2, 4, 10, 20 or 60 seconds per tone
  The ID string, such as "DE W7XYZ"
  Single or 2 Line decoder output

The last item refers to the very top of the upper spectral display that is used for input and output of symbols for the LHL-7 transmission and reception.  The selection is either a single line of twice high characters, or two lines of standard characters.  Either way, when the line() get full they will scroll to make more room.

ALT-A DATA BOX FOR LHL-7   -  After you get to LHL-7 mode (Alt M) use Alt A to bring up the informational box on the right. This can be left open.  It shows the operating parameters and the measured S+N/N.

The following items are shown in the box:

"Tag" is the seconds after the top of the minute that was attached to the last measurement. It is not the current time, as it takes about 3 seconds to process the data, and if the seconds per tone is greater than 2, the tone length must be added in.

"bigi" is the strongest of the 7 tones for the last measurement period. They are numbered 0 for 600 Hz, 1 for 750 Hz, ...

"mcbyte" is the sequence of tones that have been decoded. This is compared with the Morse code table. Any time it is found not possible to decode a character in the future, the code is reset.  A reset code is a single 1, as this is a prefix character to know where the number begins. For instance, all characters must start with a dot or a dash, and we will not accept a x3 at the beginning. This process continues as the mcbyte is built up.  If you watch it, the incorrect byte will show up and it will then disappear and be followed by either "1", "10", or "11". Due to the changing of tones, over the months, and my desire to not redo the character table, the mcbyte numbers are not quite the same as the bigi values. For mcbyte, 0=dot, 1=dash, 2=x2, 3=x3, 4=x4, 5=x5 and the EOC does not show up in mcbyte.

"Bins per tone" refers to the 9.375 Hz spaced filter bins. 1 means that only the bin at the center frequency will be examined. 3 means that the center and one on either side of it will be examined.  This continues up to 9. If these are averaged, it is fully equivalent to having a wider FFT bin. There are guard bins on either side of the tone bins, since the windowing causes widening of the signal. Outside of the guard bins are four noise measurement bins that are averaged together to estimate the noise level. Thus the frequency bins for "3 bins per tone", for the 600 Hz tone would be:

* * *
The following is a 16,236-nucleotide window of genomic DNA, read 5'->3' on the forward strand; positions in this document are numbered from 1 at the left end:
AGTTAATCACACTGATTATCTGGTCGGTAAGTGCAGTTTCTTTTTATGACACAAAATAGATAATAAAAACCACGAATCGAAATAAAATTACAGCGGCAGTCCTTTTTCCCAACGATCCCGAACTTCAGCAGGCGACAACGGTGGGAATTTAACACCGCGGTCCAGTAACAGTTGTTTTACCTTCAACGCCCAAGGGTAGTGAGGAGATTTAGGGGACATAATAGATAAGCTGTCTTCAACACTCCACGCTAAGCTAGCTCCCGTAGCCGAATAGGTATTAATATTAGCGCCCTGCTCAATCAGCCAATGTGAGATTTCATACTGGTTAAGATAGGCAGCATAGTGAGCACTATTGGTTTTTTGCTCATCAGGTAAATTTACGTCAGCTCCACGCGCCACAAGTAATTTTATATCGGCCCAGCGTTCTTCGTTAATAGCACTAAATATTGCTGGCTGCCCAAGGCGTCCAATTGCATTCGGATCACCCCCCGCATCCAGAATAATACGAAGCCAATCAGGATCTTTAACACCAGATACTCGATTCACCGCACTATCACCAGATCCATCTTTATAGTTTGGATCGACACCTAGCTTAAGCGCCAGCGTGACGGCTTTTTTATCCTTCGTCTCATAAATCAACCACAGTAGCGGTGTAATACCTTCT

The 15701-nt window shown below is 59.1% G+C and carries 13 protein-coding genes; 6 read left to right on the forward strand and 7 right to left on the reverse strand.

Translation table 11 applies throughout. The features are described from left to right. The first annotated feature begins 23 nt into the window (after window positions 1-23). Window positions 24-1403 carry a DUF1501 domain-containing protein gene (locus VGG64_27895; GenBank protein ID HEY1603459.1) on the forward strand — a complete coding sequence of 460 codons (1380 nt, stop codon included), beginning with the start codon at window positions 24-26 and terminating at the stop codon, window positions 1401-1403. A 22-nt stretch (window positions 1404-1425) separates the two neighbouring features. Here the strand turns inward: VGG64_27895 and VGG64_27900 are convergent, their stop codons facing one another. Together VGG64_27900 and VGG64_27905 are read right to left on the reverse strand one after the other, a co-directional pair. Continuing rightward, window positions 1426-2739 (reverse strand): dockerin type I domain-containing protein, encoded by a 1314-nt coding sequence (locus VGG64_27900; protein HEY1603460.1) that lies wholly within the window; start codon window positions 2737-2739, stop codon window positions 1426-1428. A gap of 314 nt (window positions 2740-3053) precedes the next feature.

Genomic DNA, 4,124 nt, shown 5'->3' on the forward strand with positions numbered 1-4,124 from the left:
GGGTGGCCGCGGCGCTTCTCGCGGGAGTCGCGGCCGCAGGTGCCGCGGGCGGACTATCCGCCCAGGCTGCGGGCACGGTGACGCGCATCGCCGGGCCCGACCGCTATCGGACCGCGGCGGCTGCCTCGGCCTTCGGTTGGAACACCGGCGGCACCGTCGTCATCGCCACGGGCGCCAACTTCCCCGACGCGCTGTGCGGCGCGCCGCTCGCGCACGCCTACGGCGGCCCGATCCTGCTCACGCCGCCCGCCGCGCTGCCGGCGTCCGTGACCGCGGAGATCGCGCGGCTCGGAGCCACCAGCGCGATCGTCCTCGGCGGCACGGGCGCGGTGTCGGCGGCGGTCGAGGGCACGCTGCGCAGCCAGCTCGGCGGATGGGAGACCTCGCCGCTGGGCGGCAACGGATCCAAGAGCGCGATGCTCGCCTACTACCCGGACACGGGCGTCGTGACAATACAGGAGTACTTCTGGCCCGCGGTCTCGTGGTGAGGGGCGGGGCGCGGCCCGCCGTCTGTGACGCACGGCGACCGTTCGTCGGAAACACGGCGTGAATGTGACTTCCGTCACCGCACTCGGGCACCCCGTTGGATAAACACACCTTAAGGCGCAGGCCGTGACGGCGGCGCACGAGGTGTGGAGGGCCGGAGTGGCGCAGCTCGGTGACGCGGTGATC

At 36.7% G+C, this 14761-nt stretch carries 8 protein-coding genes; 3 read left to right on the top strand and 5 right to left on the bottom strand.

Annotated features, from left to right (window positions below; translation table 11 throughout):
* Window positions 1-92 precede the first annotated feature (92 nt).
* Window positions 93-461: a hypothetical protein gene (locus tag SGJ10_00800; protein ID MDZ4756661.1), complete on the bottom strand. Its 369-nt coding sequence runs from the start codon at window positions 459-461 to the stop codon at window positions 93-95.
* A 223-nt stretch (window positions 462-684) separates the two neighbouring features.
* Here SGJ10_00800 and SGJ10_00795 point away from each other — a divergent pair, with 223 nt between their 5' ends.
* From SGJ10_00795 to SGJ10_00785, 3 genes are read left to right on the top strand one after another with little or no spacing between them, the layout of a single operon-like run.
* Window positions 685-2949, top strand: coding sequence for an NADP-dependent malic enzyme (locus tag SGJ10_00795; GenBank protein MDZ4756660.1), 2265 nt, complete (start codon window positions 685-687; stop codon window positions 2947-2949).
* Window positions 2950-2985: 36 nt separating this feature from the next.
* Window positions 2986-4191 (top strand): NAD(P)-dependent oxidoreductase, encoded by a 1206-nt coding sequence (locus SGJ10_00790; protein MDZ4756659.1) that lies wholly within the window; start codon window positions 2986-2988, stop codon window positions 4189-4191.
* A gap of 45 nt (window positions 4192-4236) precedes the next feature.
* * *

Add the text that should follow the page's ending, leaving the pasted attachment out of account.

Bin 60   562.5 Hz  Noise
Bin 61   571.9 Hz  Noise
Bin 62   581.2 Hz  Guard
Bin 63   590.6 Hz  Tone signal
Bin 64   600.0 Hz  Tone Signal
Bin 65   609.4 Hz  Tone Signal
Bin 66   618.7 Hz  Guard
Bin 67   628.1 Hz  Noise
Bin 68   637.5 Hz  Noise

Bins 69 to 75 are not used and the 750 Hz related bins start at 76.

Higher numbers of "Bins per tone" use more of the in between bins until they are almost all used.

"Peak" and "Ave" refer to the way that the Tone signal bins are treated. Either the average of all of them is compared with the noise, or the largest power is. For wide band signals, like rain scatter, average would be best. For drifting signals, peak might be---these are areas that need further exploration.

OPERATION WITH LHL-7 CODE   -  This operation is quite similar to CW. Symbols to be sent are typed in and show on the very top line. Transmission is initiated by the Home key.

Reception is monitored in the Alt-A box and can sometimes be seen on the waterfall. Only those tone combinations that create a valid symbol will produce an output on the display.